As the world responds to the COVID-19 pandemic, stories have been circulating of companies offering, and governments seeking, greater access to proprietary medical technologies to meet unprecedented and unexpected need. In one example, a valve manufacturer reportedly promised not to pursue infringement action against Italian volunteers who 3D-printed the patented devices for use in ventilators. Israel has exercised its powers to use inventions in the state interest, while Canada, Germany, France and Ecuador have taken measures to expand government compulsory licence rights. In Australia, the Federal Opposition has queried Australia’s intentions to rely on its own Crown use provisions.
Research efforts and industry cooperation are also being encouraged in unprecedented ways, as usual processes and safeguards are put aside. In the United States, Apple and Google are reportedly working together on contact tracing technologies. Meanwhile, the Australian Competition and Consumer Commission has granted the Medical Technology Association of Australia conditional interim authorisation to allow its members and their suppliers and distributors to cooperate in the production of essential medical equipment.
In this article, we consider potential Intellectual Property implications for the medical technology industry and government agencies as the COVID-19 response continues. These include greater relevance for the rarely-used Crown use and compulsory licensing regimes for patents, designs and copyright, increased reliance on spare parts defences, and risks associated with negotiating licensing deals in an emergency.
Under recently amended provisions of the Patents Act 1990 (Cth) and Designs Act 2003 (Cth), Commonwealth, State and Territory governments are permitted to exploit certain patented inventions or designs for government purposes without authorisation from the patentee or registered owner.1 In the present context, this has implications ranging from importation of generic versions of patented medicines to manufacture of otherwise infringing equipment.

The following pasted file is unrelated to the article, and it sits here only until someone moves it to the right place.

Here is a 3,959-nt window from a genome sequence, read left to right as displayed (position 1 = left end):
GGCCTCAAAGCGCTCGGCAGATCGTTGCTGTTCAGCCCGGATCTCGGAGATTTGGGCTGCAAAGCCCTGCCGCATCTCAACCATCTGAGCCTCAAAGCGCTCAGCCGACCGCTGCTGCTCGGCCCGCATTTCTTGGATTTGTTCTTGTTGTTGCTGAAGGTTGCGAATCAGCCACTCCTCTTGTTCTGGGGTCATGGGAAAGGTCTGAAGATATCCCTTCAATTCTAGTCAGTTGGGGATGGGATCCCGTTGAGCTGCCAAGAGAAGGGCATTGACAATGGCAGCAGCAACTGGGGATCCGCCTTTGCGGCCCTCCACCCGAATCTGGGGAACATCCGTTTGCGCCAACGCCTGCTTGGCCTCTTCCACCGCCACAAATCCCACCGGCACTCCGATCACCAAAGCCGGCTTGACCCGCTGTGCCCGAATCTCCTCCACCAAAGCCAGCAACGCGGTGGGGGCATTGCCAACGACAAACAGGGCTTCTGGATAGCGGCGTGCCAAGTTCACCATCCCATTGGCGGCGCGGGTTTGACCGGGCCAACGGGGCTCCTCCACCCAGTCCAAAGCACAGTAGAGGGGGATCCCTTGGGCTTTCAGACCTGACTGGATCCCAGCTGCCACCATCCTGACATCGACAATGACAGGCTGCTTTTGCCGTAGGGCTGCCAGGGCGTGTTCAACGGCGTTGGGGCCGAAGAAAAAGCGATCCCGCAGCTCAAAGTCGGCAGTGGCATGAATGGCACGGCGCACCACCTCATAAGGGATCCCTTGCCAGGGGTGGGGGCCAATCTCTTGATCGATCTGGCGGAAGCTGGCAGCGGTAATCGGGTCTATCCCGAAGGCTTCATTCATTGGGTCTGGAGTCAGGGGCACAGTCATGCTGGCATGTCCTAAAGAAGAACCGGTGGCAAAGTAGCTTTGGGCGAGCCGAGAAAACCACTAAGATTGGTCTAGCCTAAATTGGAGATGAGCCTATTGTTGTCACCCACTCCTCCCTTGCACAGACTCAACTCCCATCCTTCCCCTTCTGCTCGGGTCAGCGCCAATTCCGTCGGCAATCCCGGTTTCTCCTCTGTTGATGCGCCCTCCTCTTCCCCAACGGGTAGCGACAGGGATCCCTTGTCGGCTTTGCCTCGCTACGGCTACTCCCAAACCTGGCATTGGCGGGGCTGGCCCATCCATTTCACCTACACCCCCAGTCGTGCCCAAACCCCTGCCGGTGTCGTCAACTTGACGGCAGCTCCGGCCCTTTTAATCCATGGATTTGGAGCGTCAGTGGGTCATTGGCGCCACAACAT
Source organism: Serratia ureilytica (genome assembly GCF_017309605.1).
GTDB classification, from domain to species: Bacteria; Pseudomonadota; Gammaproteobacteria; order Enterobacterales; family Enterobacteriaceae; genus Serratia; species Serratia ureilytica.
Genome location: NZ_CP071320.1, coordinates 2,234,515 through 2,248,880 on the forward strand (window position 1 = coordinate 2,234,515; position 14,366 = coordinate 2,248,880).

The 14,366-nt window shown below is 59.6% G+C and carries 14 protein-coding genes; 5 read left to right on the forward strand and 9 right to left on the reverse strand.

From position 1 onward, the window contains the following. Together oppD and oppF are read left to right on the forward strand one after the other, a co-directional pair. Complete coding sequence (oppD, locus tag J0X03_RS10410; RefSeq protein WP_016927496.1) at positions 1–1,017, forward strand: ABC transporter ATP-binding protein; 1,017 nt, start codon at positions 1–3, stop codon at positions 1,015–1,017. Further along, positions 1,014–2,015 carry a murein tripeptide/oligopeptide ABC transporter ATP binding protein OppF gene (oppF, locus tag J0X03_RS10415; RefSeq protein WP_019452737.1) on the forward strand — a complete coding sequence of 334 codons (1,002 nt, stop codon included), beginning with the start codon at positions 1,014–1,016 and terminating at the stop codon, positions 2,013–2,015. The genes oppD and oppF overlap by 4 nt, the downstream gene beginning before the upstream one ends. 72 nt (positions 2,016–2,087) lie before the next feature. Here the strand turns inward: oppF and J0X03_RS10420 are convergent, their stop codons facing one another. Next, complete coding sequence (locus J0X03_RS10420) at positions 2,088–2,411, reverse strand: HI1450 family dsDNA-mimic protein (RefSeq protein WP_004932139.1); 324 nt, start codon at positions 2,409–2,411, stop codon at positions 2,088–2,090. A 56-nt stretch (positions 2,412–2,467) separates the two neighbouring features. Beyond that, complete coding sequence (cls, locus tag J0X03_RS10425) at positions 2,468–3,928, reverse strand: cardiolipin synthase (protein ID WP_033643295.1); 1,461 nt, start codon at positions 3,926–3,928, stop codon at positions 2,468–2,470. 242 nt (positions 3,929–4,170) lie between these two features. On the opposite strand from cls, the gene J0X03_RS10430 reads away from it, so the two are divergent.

Generally speaking, a government agency is required to seek a negotiated outcome (for example, a licence) with the rights-holder, and may only rely on the Crown’s right to exploit inventions if such efforts have been unsuccessful. Where there is an emergency, negotiation can be avoided where approved by the Minister, but in either case the agency is required to provide the rights-holder with a written statement of reasons supporting the exploitation. The Crown is also required to remunerate the rights-holder either as agreed by the parties or as determined by a court.
A foreign country affected by a national public health emergency may also work with Australian manufacturers to obtain the benefit of a compulsory patent licence for the purposes of manufacturing pharmaceuticals for importation to that country, subject to certain conditions, including 30 days’ of failed negotiations with the patentee.
Looking to the medical software context, the Copyright Act 1968 (Cth) also permits Commonwealth or State governments to use copyright material for the services of the government. The terms of the copyright use are either as agreed between the government and the rights-holder or set by the Copyright Tribunal.
From a rights-holder’s perspective, these regimes present a theoretical risk that, faced with COVID-19 exigencies, the government may act first and ask forgiveness – and make payment – later. The reality at this stage appears to be that companies and government are keen to be seen to be collaborating and such steps are unlikely to be necessary. Nevertheless, as the world gets back to normal and companies begin to look to protect their technologies more actively, it is possible that these rarely-used provisions may have their day.
Outside of a government context, the Federal Court may grant a fee-paying patent licence to an applicant where:
- There is unmet demand for an original patented invention, which can be resolved by granting authorisation to exploit;
- The applicant has made reasonable attempts to obtain authorisation from the patentee;
- The patentee has not provided a satisfactory reason for not exploiting the patent; and
- It is in the public interest to grant a compulsory licence, having regard to the benefits to the public from meeting the unmet demand, the commercial costs and benefits of a licence to the patentee and the applicant, and any other matters which may arise.